Oxygen treatment helps Georgia man beat bone infection
ATLANTA (FOX 5 Atlanta) - For Tommy Ashby of Social Circle, Georgia, the final months of 2018 were lost a blur of pain and frustration.
"It was the toughest battle of my life," Ashby says. "I was battling."
The married father of two had been diagnosed almost 20 years earlier with chronic lymphocytic leukemia, or CLL, a blood cancer.
He'd managed the cancer with medication, but CLL weakened his immune system.
Then, in August of 2018, the pain set in almost overnight.
"The worst pain you have ever felt in your life hit me on the right side of my jaw," Ashby remembers. "I had no idea what was happening. You could have set my face on fire and it couldn't get worse."
After several trips to the hospital, Ashby was diagnosed with osteomyelitis, or a bone infection, in his jaw.
He thinks it may have begun a year earlier with a routine dental cleaning.
Once the infection set it, it was hard to stop.
"It literally penetrated my jaw bone, it just tore it apart," he says.
After two hospitalizations, several rounds of powerful IV antibiotics, and surgery, Ashby was sent to see Dr. Rajeev Mysorekar, Medical Director of Wound Care and Hyperbaric Medicine at Piedmont Rockdale Hospital.
"He was in a great deal of pain, very uncomfortable," Mysorekar says.
Because Ashby had a chronic bone infection, and was worried he could lose his jaw, Dr. Mysorekar recommended hyperbaric oxygen treatment, to give Ashby's body, and the antibiotics, a boost.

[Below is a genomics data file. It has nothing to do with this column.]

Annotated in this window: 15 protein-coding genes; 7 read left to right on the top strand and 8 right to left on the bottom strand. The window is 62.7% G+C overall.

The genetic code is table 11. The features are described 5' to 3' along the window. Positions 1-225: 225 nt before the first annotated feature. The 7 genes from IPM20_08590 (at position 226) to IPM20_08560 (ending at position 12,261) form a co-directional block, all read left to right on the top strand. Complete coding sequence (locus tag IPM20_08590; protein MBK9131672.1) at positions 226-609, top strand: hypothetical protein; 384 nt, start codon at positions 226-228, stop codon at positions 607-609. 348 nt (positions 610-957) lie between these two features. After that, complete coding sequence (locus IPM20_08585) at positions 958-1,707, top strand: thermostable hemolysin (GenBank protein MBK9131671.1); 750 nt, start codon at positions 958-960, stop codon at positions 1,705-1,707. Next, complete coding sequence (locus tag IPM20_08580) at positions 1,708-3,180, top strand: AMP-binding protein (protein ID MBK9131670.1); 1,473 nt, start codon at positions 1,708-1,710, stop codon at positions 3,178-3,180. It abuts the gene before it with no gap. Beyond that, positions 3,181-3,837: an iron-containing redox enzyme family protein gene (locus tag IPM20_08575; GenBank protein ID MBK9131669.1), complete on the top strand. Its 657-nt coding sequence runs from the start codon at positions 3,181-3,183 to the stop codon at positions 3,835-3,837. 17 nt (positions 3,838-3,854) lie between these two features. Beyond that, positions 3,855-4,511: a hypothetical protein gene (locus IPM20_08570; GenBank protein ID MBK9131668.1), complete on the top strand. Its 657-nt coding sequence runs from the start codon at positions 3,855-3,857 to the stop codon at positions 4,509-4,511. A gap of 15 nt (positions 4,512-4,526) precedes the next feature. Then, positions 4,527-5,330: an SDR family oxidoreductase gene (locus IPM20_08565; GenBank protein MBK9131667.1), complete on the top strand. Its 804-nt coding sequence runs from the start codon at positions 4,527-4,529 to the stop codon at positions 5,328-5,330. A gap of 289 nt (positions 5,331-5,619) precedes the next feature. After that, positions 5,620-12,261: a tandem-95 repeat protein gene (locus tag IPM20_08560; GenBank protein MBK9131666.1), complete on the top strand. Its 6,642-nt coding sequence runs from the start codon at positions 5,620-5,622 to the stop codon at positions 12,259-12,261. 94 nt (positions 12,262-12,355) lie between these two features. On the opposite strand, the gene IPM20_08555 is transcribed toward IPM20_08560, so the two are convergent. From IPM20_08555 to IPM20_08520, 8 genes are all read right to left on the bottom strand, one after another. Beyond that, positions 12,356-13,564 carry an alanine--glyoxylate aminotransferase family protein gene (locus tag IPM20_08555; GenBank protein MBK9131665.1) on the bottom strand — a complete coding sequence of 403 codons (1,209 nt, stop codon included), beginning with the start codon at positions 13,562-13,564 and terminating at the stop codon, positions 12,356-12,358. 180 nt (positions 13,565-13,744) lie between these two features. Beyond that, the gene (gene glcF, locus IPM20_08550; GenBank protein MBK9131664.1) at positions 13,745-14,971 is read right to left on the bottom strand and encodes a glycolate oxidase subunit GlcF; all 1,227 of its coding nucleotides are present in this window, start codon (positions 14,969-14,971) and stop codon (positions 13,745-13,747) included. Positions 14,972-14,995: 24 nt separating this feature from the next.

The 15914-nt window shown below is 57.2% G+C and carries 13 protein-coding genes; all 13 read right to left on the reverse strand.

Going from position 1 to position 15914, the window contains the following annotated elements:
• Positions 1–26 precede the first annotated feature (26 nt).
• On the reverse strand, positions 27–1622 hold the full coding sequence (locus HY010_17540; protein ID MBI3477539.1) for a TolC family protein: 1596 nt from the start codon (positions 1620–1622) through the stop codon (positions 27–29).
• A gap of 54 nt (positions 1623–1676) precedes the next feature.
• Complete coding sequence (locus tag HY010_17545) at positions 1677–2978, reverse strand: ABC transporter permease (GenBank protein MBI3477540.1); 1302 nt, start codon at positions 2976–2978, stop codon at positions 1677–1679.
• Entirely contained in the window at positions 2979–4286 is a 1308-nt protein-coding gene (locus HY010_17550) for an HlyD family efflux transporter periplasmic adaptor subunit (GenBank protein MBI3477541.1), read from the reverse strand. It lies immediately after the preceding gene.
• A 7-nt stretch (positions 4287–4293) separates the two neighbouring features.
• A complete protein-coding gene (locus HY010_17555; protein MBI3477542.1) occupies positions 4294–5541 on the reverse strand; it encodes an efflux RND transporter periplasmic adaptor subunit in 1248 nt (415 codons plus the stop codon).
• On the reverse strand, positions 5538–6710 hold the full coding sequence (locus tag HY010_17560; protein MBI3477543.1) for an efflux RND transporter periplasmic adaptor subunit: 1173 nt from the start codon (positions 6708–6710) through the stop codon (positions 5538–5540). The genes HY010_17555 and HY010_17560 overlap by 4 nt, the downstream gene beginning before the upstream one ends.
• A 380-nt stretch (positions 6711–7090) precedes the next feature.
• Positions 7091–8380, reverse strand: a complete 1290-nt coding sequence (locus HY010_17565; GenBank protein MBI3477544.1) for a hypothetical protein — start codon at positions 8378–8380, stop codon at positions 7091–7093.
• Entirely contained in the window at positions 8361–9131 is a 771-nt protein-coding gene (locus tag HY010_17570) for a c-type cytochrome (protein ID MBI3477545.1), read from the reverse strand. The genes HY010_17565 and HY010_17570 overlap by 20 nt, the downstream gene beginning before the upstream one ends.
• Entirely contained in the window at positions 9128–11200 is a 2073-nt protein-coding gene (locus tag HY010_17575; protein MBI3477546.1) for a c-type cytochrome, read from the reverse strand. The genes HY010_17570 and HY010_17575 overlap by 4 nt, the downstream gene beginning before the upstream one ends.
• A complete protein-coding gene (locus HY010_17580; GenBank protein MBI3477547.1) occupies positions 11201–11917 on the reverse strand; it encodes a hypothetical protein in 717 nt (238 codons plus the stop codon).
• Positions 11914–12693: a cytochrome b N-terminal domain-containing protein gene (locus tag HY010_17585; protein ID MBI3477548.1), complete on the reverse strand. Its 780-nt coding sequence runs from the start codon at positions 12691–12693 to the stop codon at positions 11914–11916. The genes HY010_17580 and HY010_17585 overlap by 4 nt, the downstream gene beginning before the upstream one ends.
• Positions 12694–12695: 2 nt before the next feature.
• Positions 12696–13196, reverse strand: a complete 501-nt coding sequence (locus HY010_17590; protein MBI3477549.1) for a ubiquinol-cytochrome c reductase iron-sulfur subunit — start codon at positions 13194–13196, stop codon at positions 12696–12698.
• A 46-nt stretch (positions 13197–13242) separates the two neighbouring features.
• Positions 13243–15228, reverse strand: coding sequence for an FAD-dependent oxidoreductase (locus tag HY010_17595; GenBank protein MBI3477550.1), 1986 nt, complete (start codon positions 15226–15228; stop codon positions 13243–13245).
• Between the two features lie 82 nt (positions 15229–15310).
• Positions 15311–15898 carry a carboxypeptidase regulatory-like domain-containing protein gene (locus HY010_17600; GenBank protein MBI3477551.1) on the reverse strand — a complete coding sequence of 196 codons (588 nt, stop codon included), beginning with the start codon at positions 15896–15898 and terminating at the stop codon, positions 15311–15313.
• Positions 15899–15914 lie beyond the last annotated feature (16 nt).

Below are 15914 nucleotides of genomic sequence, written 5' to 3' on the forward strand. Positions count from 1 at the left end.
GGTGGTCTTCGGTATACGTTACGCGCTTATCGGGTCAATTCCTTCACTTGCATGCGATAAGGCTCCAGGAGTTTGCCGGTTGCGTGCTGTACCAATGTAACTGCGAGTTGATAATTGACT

"You're immersing the body in 100% oxygen, and you breathe in that 100% oxygen under pressure," Dr. Mysorekar. "And, so what that does is, it greatly increased how much oxygen your blood can carry. Oxygen has beneficial wound healing effects and it also can kill bacteria."
So, 5 days a week, for 40 treatments, Ashby would lie in the pressurized oxygen chamber for 2 hours, watching movies.
"You feel a little pressure, like deep sea diving," Ashby says. "When you're going down, you feel a little pressure, and then when you come back up, it's the same."
It took about a month, but between the IV antibiotics and the oxygen, something clicked.
"We started seeing a change," Ashby says. "It started making a difference."
Ashby's bone infection began to heal, and his pain level started dropping.
"It went from a 10 to a 6 to a 5 on down," he says. "It stayed at a 2 to a 4, until the holes closed down."
Today, Ashby has some numbness in his jaw, but no more pain.
The infection, he's been told, is gone.
"My bone is straight," he says. "No holes, it just looks like a normal jaw. I'm back to normal. I'm back to my old self again. I'm strong. I'm back at work."